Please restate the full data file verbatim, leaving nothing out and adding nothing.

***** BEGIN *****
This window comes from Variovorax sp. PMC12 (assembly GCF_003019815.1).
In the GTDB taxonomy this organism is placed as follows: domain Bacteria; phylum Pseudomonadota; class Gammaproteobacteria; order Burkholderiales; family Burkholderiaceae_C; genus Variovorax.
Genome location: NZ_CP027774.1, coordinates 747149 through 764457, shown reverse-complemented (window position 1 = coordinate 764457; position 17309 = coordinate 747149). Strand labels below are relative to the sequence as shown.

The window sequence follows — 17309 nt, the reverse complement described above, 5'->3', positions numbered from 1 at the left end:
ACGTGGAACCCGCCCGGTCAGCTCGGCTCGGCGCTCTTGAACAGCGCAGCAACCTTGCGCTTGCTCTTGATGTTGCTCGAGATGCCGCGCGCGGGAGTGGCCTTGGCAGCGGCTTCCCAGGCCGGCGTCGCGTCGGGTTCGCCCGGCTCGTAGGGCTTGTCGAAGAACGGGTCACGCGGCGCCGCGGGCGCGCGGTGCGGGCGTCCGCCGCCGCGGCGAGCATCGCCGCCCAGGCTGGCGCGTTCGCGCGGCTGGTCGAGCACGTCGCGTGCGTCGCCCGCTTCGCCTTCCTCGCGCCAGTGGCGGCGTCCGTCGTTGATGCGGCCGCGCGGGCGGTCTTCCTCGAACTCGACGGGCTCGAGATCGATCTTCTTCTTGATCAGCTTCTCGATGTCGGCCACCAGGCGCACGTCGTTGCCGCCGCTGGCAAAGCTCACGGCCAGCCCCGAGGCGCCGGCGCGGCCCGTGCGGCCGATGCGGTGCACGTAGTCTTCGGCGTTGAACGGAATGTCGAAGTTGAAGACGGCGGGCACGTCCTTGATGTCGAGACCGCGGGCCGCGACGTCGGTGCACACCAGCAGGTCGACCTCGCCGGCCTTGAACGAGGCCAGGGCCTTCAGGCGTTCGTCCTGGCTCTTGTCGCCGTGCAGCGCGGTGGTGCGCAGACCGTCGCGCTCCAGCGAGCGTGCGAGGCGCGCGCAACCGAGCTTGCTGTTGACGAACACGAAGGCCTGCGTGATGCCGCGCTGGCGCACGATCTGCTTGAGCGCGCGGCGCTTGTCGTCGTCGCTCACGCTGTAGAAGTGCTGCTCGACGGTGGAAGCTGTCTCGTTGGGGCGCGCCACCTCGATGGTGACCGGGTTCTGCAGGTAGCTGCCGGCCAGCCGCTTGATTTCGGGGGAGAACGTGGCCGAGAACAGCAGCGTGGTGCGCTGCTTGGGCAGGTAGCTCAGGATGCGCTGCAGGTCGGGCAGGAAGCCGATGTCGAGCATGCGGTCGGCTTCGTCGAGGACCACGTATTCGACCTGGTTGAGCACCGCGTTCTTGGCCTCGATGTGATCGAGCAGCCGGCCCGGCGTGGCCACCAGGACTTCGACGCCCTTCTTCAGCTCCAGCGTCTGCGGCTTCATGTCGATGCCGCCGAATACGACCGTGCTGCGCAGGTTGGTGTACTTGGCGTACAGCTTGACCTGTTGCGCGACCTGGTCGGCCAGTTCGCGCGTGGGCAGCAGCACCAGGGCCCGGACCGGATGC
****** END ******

This window comes from Variovorax sp. PMC12 (assembly GCF_003019815.1).
In the GTDB taxonomy this organism is placed as follows: domain Bacteria; phylum Pseudomonadota; class Gammaproteobacteria; order Burkholderiales; family Burkholderiaceae_C; genus Variovorax.
Genome location: NZ_CP027774.1, coordinates 747149 through 764457, shown reverse-complemented (window position 1 = coordinate 764457; position 17309 = coordinate 747149). Strand labels below are relative to the sequence as shown.

The window sequence follows — 17309 nt, the reverse complement described above, 5'->3', positions numbered from 1 at the left end:
ACGTGGAACCCGCCCGGTCAGCTCGGCTCGGCGCTCTTGAACAGCGCAGCAACCTTGCGCTTGCTCTTGATGTTGCTCGAGATGCCGCGCGCGGGAGTGGCCTTGGCAGCGGCTTCCCAGGCCGGCGTCGCGTCGGGTTCGCCCGGCTCGTAGGGCTTGTCGAAGAACGGGTCACGCGGCGCCGCGGGCGCGCGGTGCGGGCGTCCGCCGCCGCGGCGAGCATCGCCGCCCAGGCTGGCGCGTTCGCGCGGCTGGTCGAGCACGTCGCGTGCGTCGCCCGCTTCGCCTTCCTCGCGCCAGTGGCGGCGTCCGTCGTTGATGCGGCCGCGCGGGCGGTCTTCCTCGAACTCGACGGGCTCGAGATCGATCTTCTTCTTGATCAGCTTCTCGATGTCGGCCACCAGGCGCACGTCGTTGCCGCCGCTGGCAAAGCTCACGGCCAGCCCCGAGGCGCCGGCGCGGCCCGTGCGGCCGATGCGGTGCACGTAGTCTTCGGCGTTGAACGGAATGTCGAAGTTGAAGACGGCGGGCACGTCCTTGATGTCGAGACCGCGGGCCGCGACGTCGGTGCACACCAGCAGGTCGACCTCGCCGGCCTTGAACGAGGCCAGGGCCTTCAGGCGTTCGTCCTGGCTCTTGTCGCCGTGCAGCGCGGTGGTGCGCAGACCGTCGCGCTCCAGCGAGCGTGCGAGGCGCGCGCAACCGAGCTTGCTGTTGACGAACACGAAGGCCTGCGTGATGCCGCGCTGGCGCACGATCTGCTTGAGCGCGCGGCGCTTGTCGTCGTCGCTCACGCTGTAGAAGTGCTGCTCGACGGTGGAAGCTGTCTCGTTGGGGCGCGCCACCTCGATGGTGACCGGGTTCTGCAGGTAGCTGCCGGCCAGCCGCTTGATTTCGGGGGAGAACGTGGCCGAGAACAGCAGCGTGGTGCGCTGCTTGGGCAGGTAGCTCAGGATGCGCTGCAGGTCGGGCAGGAAGCCGATGTCGAGCATGCGGTCGGCTTCGTCGAGGACCACGTATTCGACCTGGTTGAGCACCGCGTTCTTGGCCTCGATGTGATCGAGCAGCCGGCCCGGCGTGGCCACCAGGACTTCGACGCCCTTCTTCAGCTCCAGCGTCTGCGGCTTCATGTCGATGCCGCCGAATACGACCGTGCTGCGCAGGTTGGTGTACTTGGCGTACAGCTTGACCTGTTGCGCGACCTGGTCGGCCAGTTCGCGCGTGGGCAGCAGCACCAGGGCCCGGACCGGATGC